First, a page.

Sunday, August 7, 2011

A 165MB file and a New Zealander in Petra

Yesterday, my prodigal friend J and I had a nice BBM conversation as I sat in traffic, making my way from work to a dinner, and it was almost like old times. It started because he'd given me a file on a disc that he wanted me to look at -- and it was a Microsoft Word file, which is relatively straightforward, but it was a 165MB Word document.

For some reason, my MacBook Pro resisted opening this file. I'd just inserted the disc and it started making really funny noises; so I ejected it as quickly as possible, before my computer could break down in cyber tears.

What followed was a big production between our secretaries, on trying to get the file open, and a long discussion between J and myself on where the problem lay. All this time, the file was in limbo.


"I don't know anyone who sends a 165 MB Word file," I told him. "But, yes, of course, it's you. You're different from everyone else." He most certainly is.

Of course, J had his own two cents to say. "You should get docx so you won't have this problem." He meant the Microsoft software for opening files in the docx format.

Of course I had docx. I had every single new software because I'd just bought my new Mac when my old one had tanked during a business trip to Seoul -- and I'd loaded it up with all the newbies in one go.

"I do have docx," I replied. "Everything's been upgraded on my new computer."

His message came back pretty quickly. "Then I don't understand it." I was so sure he was typing that with just a hint of condescension.

I almost sighed through the Blackberry, but it was a sigh of amused exasperation. I replied: "So many things between us are so difficult to understand anyway. What else is new? I'm used to it by now."


Some people are shocked when they read my recounts of conversations with J because everything's so direct. In fact, that's why I recount some of them in this blog -- because they're pretty amusing. But that's really how we talk -- or maybe that's just how I talk and how he patiently listens. Anyway, he must've known exactly what I meant, because he just said: "Oh ok." Then he added that smiley face after his message.


Then he continued: "So where's dinner tonight? Umu or Masseto?"

Umu is the Japanese restaurant of the Dusit Thani Manila while Masseto is a restaurant and wine bar in Salcedo Village. J often teases me that my non-work life revolves around these restaurants and just a couple of others. Actually, it was neither, as I had a work event to attend. And he's worse than I am because until recently, he basically only went to two restaurants in Manila. Now, I hear he's diversified and reluctantly added another one to his discriminating list.

We talked for a while longer about a couple of things I'm not allowed to print, and I thought it was the end of our BBMs for the night. But a little later, as I was headed finally to dinner, my Blackberry pings again and it's J. He'd been reading this blog on his iPad perhaps, as he said: "I'm reading your blog. I actually met the lady who married a bedouin during a visit to Petra. In fact, I have her autograph in my book."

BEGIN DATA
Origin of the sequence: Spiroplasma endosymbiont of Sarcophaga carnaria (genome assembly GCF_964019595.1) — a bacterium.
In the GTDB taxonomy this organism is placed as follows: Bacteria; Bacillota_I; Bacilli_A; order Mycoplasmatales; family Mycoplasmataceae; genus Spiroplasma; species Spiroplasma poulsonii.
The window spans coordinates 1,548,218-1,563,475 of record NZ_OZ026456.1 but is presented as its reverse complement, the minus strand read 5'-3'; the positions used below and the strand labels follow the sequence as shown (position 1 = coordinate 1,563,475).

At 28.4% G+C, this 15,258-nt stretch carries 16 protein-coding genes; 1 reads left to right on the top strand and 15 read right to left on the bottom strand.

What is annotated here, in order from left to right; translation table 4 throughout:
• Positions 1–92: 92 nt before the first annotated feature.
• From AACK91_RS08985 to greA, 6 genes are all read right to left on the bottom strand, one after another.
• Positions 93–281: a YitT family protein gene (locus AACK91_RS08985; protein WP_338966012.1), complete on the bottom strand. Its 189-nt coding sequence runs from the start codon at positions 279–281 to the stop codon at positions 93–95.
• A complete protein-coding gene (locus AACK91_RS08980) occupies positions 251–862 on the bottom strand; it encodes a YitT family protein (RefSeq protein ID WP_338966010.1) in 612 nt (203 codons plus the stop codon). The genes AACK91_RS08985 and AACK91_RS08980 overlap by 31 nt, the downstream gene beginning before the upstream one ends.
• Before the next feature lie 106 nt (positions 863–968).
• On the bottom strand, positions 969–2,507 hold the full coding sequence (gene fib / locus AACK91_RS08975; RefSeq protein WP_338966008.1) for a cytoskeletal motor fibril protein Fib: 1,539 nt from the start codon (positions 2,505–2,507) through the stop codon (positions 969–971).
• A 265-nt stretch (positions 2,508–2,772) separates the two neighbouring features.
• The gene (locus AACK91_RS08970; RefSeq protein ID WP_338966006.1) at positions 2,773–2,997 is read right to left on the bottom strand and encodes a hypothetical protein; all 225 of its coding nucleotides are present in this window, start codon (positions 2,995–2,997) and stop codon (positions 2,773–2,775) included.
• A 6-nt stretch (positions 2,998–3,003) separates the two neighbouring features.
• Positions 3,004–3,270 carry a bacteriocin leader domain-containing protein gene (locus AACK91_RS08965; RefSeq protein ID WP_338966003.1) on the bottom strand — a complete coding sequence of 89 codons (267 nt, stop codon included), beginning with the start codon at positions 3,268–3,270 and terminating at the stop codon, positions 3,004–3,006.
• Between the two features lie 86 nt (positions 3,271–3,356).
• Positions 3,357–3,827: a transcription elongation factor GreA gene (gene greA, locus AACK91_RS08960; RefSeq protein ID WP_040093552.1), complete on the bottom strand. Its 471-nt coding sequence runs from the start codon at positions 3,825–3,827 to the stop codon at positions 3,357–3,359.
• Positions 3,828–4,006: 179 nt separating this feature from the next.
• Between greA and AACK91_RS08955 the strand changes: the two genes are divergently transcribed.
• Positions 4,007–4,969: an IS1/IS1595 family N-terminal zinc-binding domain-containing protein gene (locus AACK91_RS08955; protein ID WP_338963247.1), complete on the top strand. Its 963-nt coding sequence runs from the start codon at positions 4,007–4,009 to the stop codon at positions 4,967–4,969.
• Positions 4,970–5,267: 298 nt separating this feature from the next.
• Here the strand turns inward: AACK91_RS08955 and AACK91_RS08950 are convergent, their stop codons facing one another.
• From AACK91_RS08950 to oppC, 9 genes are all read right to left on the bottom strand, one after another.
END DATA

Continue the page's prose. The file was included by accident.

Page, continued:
Now that got my attention. J was referring to a previous post on this blog where I mentioned a book I'd bought and just finished, written by a New Zealand woman named Marguerite van Geldermalsen who'd backpacked through Jordan and met the love of her life hawking souvenirs across one of the tourist monuments in Petra. It was a pretty amazing and improbably story -- and one that probably required so much adjustment that I was continuously expecting the story to take a turn for the worse and for this lady to say that she'd given up being a desert nomad to return to civilization.


But, no, the story continued in a beautiful and really incredible way. Life with her bedouin husband was all about sleeping in a cave without windows or proper doors, a pit for a toilet, no running water for years (which meant they had to get on a donkey and fill up plastic containers at a spring some kilometers away, every few days), and the claustrophobic relationships within the tribe. But she not only survived, she flourished and was very happy. I doubt if few others could have persevered under such conditions. So who says love can't conquer all?
Anyway, this was the fascinating story I'd just finished. I'd long been hearing about this lady, and so when I saw her book at a bookstore at the Dubai Mall last month, I bought it along with a few other fascinating books that provide insights into the Arabic culture and way of life.


And last night, J told me that he'd actually met this lady and she'd even signed his copy of her book. It seemed pretty incredibly to chance upon this lady while touring Petra -- but that's J for you, full of pretty incredible experiences. He does lead a never-endingly eventful life, although he stays home way more than I do since he actively dislikes cocktail parties. But then my life is never-endingly eventful too. So most of the time, I'd say we're about even as far as amazing experiences are concerned.

But this was one time I actually had experience envy. That New Zealand lady is not in Petra anymore, so it's almost impossible to meet her again. And her experience as the lone foreigner in a tribe in a desert for decades is certainly one great travel story. And love story.

Join our Italy events this September.

with Margarita Fores
and the Embassy of Italy & Bacchus Epicerie
September 8 at Whitespace

TRAVELIFE Gastronomic Tour of Italy
September 17-25

For reservations and information, please contact:
Bernice or Rachel at TRAVELIFE
813-8400/ 892-2620


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